One of the fundamental back-to-school challenges is to get students to keep coming back each day of the school year.
The Coeur d’Alene School District kicks off its new year today with a campaign to reduce chronic absenteeism and stress how regular attendance is essential for academic achievement.
School Board Chairwoman Christa Hazel talked about the “Make Every Day Count” campaign at a gathering of district teachers and staff last week at Lake City High School.
“Ask your families to encourage their student to participate,” Hazel said. “Not only is the goal to help each student be successful in the classroom, attendance plays a key role in our district’s financial health as our state funding is based on average daily attendance.”
Last year that average was 93.5 percent districtwide, and this year’s budget is based on that figure. But officials hope to boost average attendance to 95 percent.
“Create a welcoming physical environment for family members visiting our schools,” Hazel recommended to about 700 district employees in the high school gym. “Ask them about their needs to be good partners with you in advancing their child’s education. Look for ways to engage families, not just involve them.”
With an eye on the state’s first attendance reporting period, through Nov. 6, the district also will try to motivate students with rewards for showing up. Those with perfect attendance each week in September and October will be eligible for weekly drawings for gift cards, movie passes and other prizes. They and students who miss no more than one day in the first nine weeks also could win an iPad or iPad mini.
Nationally, 1 in 10 kindergarteners and first-graders miss at least 10 percent of instructional time over the course of a school year – about 18 days in most districts, according to a report from Attendance Works, a national advocacy organization, and the nonprofit Healthy Schools Campaign.
The Everyone Graduates Center at Johns Hopkins University estimates that 5 million to 7.5 million kids – 10 to 15 percent of the K-12 population – meet that threshold for chronic absenteeism.
Students who miss that much school typically experience lower reading scores in elementary school and are at greater risk of failing key classes and dropping out of high school, education researchers have found.
Schools are using special incentives and acknowledgments to play up the importance of attendance.
Borah Elementary School holds a monthly assembly to recognize kids with perfect attendance along with those who are praised for outstanding behavior, Principal Rick Kline said. “It’s a big party,” he said.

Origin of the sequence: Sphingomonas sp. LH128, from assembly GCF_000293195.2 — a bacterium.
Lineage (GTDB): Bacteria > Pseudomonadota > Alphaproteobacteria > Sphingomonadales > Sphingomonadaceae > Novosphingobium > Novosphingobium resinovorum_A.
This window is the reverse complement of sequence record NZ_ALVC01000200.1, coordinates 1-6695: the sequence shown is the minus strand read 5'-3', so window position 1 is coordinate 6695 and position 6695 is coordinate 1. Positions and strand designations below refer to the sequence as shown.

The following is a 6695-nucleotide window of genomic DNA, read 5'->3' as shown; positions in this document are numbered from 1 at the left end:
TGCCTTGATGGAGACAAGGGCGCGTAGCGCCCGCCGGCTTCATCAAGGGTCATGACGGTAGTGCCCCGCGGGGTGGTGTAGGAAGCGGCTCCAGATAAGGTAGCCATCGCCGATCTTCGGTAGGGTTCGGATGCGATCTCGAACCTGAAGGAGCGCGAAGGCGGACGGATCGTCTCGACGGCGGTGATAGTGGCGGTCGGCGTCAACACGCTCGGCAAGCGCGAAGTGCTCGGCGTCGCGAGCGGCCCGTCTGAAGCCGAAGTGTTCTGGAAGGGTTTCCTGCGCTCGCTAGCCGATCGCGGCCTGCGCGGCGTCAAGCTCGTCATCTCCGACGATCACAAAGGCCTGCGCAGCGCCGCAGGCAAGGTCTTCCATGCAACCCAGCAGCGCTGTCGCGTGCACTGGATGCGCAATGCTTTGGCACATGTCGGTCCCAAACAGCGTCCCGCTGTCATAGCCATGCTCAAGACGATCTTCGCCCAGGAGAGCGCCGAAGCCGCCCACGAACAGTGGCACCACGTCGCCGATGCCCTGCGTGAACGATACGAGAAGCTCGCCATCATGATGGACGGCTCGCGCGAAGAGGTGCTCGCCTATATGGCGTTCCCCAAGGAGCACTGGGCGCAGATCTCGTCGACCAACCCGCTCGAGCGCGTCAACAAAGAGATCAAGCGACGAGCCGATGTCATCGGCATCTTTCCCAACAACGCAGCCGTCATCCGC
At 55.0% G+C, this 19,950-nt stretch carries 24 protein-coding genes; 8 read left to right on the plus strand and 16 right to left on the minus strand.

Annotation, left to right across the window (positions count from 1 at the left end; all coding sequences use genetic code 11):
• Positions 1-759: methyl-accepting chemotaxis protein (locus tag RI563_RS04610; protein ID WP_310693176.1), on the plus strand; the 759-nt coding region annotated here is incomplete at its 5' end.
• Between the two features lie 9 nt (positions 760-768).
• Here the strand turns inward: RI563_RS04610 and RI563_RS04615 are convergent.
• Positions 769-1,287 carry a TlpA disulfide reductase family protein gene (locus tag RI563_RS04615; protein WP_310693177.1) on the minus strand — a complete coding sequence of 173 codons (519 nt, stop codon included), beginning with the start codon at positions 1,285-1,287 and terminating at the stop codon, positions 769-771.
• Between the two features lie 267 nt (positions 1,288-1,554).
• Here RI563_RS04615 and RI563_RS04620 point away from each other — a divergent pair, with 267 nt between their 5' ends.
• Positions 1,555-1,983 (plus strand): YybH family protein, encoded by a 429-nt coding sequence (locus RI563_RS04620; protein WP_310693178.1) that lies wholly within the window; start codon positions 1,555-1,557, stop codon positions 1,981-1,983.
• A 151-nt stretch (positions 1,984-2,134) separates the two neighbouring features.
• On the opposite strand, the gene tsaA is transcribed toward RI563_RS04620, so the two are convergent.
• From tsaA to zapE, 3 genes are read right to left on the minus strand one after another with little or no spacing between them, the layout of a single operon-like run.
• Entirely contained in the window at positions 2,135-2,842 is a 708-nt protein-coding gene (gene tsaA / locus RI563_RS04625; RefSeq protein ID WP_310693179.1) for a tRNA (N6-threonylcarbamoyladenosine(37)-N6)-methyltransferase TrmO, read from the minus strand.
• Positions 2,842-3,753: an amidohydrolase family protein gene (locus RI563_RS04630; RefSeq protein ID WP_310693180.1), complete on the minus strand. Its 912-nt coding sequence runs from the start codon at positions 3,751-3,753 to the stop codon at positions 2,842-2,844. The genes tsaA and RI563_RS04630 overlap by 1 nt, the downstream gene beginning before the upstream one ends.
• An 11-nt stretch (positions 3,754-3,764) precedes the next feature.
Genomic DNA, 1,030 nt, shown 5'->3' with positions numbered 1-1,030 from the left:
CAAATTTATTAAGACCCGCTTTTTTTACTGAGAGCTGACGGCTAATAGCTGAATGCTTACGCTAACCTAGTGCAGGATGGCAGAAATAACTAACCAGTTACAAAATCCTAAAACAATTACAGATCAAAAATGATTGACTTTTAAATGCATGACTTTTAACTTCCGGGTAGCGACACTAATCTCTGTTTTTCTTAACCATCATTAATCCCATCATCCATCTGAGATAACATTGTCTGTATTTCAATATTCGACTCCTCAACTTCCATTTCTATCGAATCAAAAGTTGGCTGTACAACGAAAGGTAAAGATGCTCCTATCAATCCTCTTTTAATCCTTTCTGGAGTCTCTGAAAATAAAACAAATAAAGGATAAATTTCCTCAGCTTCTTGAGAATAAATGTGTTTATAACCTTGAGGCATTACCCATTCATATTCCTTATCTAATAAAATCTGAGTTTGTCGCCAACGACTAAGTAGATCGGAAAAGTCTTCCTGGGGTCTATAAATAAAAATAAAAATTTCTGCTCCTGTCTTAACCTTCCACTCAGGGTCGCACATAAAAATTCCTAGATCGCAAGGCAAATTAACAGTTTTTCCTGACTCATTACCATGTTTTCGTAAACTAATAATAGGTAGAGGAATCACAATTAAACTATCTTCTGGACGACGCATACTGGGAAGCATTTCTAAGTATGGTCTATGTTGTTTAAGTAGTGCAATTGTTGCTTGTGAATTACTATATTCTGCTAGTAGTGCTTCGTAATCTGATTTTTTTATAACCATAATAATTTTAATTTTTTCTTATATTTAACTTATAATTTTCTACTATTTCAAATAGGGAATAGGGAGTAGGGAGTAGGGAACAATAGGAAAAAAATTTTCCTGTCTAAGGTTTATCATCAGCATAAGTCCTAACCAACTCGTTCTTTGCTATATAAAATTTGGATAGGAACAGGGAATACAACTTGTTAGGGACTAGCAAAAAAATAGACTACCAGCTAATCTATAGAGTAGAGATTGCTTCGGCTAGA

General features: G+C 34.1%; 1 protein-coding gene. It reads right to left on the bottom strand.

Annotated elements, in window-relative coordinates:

The school, which serves a large number of low-income households, also has held drawings for grocery store gift cards among students with perfect attendance.
“What we try to do is reach the parent, because we’re finding a lot of times with the high poverty we deal with in our community, sometimes it’s just a matter of parents not getting the kids to school,” Kline said.
“We just got a lot of families that are struggling right now. And sometimes it’s just a matter of, ‘Hey, I don’t have the gas money to get my kid to school if they miss the bus,’ ” he said.
The value of good attendance was reinforced Wednesday when Borah hosted its annual back-to-school extravaganza. Families were reminded of one incentive that always captures the attention of students: free bicycles from Parker Toyota for fifth-graders who finish the year with perfect attendance.
Kline said Borah’s average attendance was in the low 90s when he started there three years ago, and now it’s about 95 or 96 percent. The school also has pushed to boost parent attendance at teacher conferences, and it’s up to around 98 percent, he said.
“We just feel it’s important to get our parents into schools, get them to be a part of their child’s education and hear the message that we need to send,” Kline said.
The reasons for high absenteeism range from illness to taking care of younger siblings while parents work to simple truancy, said Michelle Williams, the assistant principal at Lakes Middle School. School officials explore each case to try to offer families help, she said.
“So it’s mainly about building the relationships with families and trying to communicate what their needs are and help get them the support they need,” Williams said.
If that doesn’t work, she said, a team of volunteers will go to a student’s home to ask parents or guardians what they may need to help get a kid to school.
“Anytime a student is missing more than 10 percent of a school year, the impact is huge, no matter what the reason,” said Kelli Aiken, a school counselor at Lakes. “It definitely impacts their grades. If you’re not at school, you’re not learning the material, and then it’s a big snowball.’ ”